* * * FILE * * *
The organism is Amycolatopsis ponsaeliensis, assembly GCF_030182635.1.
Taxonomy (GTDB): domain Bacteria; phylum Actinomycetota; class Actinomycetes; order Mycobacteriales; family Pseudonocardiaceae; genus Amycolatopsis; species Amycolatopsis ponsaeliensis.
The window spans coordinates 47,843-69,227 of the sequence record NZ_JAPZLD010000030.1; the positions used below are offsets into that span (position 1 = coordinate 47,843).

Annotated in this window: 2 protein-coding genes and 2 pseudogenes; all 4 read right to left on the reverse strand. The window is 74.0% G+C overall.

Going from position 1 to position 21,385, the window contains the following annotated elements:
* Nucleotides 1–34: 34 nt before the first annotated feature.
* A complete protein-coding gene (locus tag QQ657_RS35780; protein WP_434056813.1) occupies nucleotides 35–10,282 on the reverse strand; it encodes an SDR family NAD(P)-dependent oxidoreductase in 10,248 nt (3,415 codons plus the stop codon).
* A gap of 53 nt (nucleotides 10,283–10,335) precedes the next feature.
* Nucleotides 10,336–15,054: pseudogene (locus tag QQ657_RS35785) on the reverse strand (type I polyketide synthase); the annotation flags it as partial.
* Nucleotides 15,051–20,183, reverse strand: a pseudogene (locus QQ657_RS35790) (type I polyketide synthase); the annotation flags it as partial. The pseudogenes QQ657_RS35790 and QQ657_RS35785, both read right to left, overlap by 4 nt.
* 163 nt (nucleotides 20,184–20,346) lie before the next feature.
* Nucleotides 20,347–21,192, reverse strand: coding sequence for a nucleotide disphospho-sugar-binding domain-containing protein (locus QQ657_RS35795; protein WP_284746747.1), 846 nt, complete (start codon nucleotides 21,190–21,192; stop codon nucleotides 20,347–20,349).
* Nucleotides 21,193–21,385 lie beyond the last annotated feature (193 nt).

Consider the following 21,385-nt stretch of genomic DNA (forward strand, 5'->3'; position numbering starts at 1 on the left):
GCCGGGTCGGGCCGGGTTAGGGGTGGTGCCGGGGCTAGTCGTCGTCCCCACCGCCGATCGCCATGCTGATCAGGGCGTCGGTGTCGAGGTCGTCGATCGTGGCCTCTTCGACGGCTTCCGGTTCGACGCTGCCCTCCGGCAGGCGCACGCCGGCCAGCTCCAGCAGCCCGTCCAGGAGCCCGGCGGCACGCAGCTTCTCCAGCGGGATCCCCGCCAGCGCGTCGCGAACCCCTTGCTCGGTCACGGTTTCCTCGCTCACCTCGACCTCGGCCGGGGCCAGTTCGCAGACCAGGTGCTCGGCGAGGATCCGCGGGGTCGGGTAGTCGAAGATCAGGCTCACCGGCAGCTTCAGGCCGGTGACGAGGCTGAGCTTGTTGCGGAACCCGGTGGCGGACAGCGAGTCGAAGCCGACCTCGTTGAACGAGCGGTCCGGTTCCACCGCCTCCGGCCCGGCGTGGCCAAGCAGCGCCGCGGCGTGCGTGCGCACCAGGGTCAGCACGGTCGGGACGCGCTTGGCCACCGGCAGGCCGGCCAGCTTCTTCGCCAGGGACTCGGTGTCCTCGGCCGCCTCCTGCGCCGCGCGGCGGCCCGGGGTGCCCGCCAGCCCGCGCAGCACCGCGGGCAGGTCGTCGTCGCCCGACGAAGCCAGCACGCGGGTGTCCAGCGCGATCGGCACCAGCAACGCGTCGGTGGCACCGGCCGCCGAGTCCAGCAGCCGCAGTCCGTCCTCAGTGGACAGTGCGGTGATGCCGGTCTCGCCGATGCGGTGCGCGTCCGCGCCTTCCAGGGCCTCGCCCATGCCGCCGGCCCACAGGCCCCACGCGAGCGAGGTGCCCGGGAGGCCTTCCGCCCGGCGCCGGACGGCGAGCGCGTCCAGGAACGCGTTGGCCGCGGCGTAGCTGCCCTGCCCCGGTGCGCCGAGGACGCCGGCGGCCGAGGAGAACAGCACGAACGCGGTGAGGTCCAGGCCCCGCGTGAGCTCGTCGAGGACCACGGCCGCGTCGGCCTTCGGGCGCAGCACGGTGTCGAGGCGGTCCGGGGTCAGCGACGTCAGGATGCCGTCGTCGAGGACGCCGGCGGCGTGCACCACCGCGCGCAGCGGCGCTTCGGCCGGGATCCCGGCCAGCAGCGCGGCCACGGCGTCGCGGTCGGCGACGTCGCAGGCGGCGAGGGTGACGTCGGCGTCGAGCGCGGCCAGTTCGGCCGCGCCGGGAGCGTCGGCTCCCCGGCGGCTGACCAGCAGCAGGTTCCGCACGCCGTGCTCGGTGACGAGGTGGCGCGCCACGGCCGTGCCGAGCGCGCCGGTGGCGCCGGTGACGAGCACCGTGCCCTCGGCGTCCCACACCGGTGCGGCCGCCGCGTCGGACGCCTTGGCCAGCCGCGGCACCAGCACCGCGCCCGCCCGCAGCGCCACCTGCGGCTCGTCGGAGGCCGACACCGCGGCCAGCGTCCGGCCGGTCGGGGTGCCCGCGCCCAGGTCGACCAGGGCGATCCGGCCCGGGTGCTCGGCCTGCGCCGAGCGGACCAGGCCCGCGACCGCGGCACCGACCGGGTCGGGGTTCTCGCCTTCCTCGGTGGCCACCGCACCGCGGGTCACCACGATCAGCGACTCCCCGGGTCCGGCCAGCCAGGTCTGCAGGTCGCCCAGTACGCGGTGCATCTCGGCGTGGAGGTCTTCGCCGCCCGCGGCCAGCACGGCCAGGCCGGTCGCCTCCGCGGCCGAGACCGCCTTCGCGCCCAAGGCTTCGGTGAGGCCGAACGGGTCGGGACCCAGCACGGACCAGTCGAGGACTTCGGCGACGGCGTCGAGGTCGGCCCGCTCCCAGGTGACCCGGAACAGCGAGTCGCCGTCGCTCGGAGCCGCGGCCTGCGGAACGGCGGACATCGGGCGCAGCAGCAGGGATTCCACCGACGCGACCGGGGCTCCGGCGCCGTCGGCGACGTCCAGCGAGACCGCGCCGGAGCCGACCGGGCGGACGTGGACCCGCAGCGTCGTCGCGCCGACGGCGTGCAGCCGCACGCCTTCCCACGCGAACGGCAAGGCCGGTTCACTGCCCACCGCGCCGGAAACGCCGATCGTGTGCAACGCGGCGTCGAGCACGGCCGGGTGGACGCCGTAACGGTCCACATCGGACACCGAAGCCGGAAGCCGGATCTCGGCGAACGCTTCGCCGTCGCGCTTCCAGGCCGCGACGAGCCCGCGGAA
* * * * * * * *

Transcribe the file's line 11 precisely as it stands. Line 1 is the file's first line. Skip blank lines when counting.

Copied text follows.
* 163 nt (nucleotides 20,184–20,346) lie before the next feature.